Ethidium bromide carcinogenicity?

Stacy Ferguson sferguso at kimbark.uchicago.edu
Tue Apr 11 19:38:31 EST 1995


In article <edbeaty-1104951801360001 at koniskyj3.life.uiuc.edu>,
Ed Beaty <edbeaty at uxa.cso.uiuc.edu> wrote:
>The question has come up in my lab again about the possible risk of
>exposure to Ethidium bromide.  I've heard statments to the effect that
>exposure is harmless; that it is used in Australia as a "sheep dip" to
>kill parasites but that the sheep are unharmed; that smoking is a
>hundredfold worse for you than exposure to EtBr.  What's the current
>status of this argument?  Any information would be appreciated.
>
>Thank you,
>Edward Beaty

Well, it's use as a sheep dip is news to me. However, I have a difficult
time believing that EtBr is harmless. Even if there were no data to indicate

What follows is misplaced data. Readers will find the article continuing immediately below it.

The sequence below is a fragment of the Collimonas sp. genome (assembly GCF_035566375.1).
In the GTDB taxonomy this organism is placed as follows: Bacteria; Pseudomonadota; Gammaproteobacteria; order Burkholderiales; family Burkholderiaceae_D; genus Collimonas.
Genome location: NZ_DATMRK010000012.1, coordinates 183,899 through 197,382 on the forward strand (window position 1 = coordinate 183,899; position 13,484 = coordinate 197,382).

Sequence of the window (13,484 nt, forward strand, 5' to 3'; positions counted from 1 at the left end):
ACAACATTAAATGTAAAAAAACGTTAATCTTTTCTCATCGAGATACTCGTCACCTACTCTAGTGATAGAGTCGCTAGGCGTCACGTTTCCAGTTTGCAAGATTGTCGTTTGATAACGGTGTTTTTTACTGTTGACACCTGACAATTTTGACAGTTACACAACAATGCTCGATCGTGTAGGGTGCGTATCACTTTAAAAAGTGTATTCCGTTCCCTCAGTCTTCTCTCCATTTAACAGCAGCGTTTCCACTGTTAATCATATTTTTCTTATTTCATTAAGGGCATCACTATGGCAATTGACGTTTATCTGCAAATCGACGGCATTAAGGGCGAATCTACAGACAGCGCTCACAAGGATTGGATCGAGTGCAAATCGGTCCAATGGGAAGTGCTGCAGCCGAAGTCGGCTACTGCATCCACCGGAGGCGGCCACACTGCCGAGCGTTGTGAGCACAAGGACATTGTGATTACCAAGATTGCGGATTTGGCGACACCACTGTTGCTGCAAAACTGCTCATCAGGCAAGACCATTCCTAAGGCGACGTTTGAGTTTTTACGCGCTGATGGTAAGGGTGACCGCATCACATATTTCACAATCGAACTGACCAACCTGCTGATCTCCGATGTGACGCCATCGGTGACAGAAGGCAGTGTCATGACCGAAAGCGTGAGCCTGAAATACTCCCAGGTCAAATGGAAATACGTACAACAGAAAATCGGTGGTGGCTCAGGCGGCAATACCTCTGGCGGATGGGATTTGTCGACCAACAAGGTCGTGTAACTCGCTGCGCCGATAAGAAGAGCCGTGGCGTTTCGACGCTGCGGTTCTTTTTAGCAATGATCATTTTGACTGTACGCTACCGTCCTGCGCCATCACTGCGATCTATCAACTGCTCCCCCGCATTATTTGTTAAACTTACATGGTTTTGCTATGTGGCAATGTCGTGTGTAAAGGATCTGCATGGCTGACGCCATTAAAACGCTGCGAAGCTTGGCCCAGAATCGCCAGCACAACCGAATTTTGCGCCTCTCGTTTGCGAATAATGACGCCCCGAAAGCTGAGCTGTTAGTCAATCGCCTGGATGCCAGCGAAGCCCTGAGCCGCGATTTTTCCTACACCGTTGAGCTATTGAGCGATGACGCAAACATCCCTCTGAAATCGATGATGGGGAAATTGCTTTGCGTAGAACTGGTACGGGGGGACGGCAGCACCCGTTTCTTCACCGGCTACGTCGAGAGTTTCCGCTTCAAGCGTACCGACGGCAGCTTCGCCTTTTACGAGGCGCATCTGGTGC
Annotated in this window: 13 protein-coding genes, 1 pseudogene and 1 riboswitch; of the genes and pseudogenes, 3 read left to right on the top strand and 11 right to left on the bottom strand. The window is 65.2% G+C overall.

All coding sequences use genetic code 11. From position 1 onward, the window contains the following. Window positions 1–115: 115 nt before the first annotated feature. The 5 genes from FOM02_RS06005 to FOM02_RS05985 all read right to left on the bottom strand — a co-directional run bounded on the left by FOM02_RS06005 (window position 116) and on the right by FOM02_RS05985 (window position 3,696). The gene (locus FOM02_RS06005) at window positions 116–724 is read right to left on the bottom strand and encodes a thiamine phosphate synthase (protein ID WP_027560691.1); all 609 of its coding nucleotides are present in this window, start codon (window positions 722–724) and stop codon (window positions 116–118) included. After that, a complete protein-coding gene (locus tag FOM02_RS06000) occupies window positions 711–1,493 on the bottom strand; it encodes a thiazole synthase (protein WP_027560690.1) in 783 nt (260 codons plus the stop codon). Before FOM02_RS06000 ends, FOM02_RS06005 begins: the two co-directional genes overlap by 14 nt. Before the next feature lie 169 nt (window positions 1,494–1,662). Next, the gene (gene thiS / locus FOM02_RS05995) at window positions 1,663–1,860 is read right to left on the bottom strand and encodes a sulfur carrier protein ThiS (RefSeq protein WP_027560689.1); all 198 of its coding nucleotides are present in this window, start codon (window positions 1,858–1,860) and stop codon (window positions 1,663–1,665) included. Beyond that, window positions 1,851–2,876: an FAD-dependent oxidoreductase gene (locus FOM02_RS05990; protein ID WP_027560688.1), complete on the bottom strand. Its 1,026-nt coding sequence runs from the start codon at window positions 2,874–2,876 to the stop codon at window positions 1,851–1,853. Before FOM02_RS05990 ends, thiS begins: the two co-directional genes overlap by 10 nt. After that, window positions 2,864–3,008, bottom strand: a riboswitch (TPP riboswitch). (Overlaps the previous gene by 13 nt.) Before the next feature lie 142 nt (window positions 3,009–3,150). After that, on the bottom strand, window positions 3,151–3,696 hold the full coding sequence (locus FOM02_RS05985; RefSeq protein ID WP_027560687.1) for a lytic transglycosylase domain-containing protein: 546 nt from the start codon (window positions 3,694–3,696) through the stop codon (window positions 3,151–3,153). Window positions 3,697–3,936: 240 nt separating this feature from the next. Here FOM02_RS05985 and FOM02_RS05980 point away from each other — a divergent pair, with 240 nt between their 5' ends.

that it is a mutagen, think about it. 

Here's a molecule that intercalates into DNA and will induce a break in 
that DNA if energized (e.g. with UV light). I can't think of a better 
molecule to pick if you wanted to guess which ones are mutagenic. I don't
need to see extensive epidemiological studies to figure out that a chemical 
that disrupts and nicks DNA can't be a good thing.  

Personally, I've never heard anyone say that it's harmless and as long
as that label on the bottle tells me it's a serious hazard and as long 
as the Occupational Health and Safety office requires me to treat it like 
a potent mutagen, I'm not going to rely on sheep farmers for the information.
Skin cancer ain't my idea of a good time and it seems illogical to me that 
a chemical that nicks DNA in the presence of UV light in the lab won't 
do the same damned thing to me if I get it on myself and go outside. 

Oh yeah, remind me not to eat or wear anything imported from Australia :)


Stacy





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